Nat Geo’s ‘The Long Road Home’ a Timely Wake-Up Call?
As our nation struggles with a rash of deadly violence on its own soil perhaps it’s more important than ever to learn from others whose lives have been brutally disrupted by the horrors of war.
For the most part, Americans have been living in a comfort zone, not having to witness war-like atrocities from within as many nations have experienced not only recently but now. Yes, 9/11 did happen in the U.S. but many do not recognize that it was an act of war regardless that it occurred in an unconventional way.
It is because of the fact that National Geographic’s miniseries “The Long Road Home” offers such a captivating glimpse into the complexities of how military personnel, families, and civilians in a war zone cope with war’s atrocities — especially in matters of seeking answers to life and death — that I recommend viewing the series that begins Tuesday (11/7) at 9 pm ET.
Although this slot in the Hollywood Faith section of TogetherLA.net is usually meant for discussion of more overtly Christian-based subject matter I thought it appropriate to talk about the eight-part series.
“The Long Road Home” (Parts One and Two previewed) gives a mostly light touch on matters of faith and leans on the side of inclusiveness rather than trying to address the differences in religions or define personal relationships with Jesus. Perhaps that’s not necessary in this case.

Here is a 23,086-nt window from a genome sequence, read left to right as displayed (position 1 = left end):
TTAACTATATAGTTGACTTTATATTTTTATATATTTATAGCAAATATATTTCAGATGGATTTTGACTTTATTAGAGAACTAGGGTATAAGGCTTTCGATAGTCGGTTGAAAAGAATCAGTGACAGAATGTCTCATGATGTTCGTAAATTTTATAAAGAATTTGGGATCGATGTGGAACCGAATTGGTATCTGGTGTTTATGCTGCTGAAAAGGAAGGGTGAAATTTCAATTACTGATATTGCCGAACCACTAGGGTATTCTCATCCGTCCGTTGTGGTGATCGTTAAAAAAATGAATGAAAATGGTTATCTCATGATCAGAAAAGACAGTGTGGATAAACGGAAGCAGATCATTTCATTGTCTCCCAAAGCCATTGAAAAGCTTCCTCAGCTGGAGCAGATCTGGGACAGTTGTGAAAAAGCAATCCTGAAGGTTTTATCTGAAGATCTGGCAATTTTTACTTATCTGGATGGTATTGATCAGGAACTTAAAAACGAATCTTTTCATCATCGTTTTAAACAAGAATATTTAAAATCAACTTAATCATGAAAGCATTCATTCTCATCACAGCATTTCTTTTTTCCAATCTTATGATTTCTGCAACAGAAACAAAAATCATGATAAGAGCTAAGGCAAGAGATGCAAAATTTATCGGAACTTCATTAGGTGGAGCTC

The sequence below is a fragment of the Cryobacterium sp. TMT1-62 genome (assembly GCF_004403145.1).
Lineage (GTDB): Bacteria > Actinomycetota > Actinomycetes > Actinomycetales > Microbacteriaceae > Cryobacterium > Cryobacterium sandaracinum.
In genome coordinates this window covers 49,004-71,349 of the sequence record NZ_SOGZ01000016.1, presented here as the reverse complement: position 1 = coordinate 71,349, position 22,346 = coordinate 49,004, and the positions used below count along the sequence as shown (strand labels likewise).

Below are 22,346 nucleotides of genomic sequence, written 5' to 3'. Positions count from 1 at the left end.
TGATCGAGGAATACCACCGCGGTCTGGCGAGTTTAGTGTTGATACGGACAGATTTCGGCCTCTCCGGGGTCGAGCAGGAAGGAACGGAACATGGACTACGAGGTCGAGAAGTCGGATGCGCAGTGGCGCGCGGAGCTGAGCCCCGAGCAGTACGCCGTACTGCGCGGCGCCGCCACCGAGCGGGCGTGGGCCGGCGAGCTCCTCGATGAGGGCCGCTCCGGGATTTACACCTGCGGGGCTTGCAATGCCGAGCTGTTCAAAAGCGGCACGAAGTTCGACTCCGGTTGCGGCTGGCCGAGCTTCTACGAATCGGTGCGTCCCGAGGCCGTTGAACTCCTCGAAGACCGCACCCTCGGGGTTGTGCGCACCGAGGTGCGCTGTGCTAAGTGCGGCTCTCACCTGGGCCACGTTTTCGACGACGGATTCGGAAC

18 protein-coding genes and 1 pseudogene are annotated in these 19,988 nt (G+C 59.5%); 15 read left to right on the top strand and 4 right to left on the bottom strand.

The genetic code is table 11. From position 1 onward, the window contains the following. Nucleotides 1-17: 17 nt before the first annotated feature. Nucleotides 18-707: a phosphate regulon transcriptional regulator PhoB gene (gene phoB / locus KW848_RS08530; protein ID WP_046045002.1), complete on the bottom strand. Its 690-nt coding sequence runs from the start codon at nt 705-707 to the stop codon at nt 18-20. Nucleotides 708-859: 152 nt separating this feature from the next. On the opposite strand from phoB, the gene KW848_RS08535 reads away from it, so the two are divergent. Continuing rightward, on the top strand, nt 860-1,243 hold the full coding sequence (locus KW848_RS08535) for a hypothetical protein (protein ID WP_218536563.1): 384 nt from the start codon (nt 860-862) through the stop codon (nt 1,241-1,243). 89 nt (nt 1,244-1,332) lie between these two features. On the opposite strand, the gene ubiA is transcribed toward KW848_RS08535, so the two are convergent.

However, as the saying goes, “There are no atheists in fox holes,” and there is no one left unfazed by war in profound ways — including coming to the end of one’s life.
ABC News’s Chief Global Affairs Correspondent Martha Raddatz, who is the author of the book upon which the miniseries is based, shared recently prior to the Los Angeles premiere of the series, that she felt strongly compelled to give an account of “Black Sunday.” In her book, and in the series as well, she tells the story of “that horrific day through the eyes of the courageous American men and women who lived it.”
“As soon as I heard their stories and as soon as I saw soldiers cry I knew this was a remarkable story,” Raddatz told. “When they said, ‘You think it is bad for us, you should go and talk to our families,’ that’s when (telling the story) became a big powerful, emotional part of my life.”
The First Cavalry Division came under surprise attack in Sadr City on Sunday (Palm Sunday), April 4, 2004. As explained on the book’s back cover, “More than seven thousand miles away, their families awaited the news for 48 hellish hours — expecting the worst.”
In the miniseries, we see the patrol commanded by Lt. Shane Aguero (E.J. Bonilla) make its way through the streets of Sadr City, Iraq — a Shia neighborhood of Baghdad — when ambushed by Mahdi Army militiamen. In the ensuing battle (Black Sunday) U.S. forces under the command of Lt. Col. Gary Volesky (Michael Kelly) — including Capt. Troy Denomy (Jason Ritter) of Charlie Company — go in to rescue them. Meanwhile, back home at Fort Hood, Texas, their wives, Leann Volesky (Sarah Wayne Callies) and Gina Denomy (Kate Bosworth), hear rumors of an engagement in Sadr City.
In the collaboration of making the miniseries several of the actors were paired on the set with the people who lived Black Sunday in Iraq and at home. In talking to the actors, it was clear that the project was a moving experience that included the full realization that another big part of military action is what takes place within the family at home.
For those actors and others involved in the making of the “The Long Road Home” the experience became an awakening to the realities of war and U.S. military involvement in terms of family, relationships, and questions about eternal truth in the face of death — perhaps viewers will awaken to the same.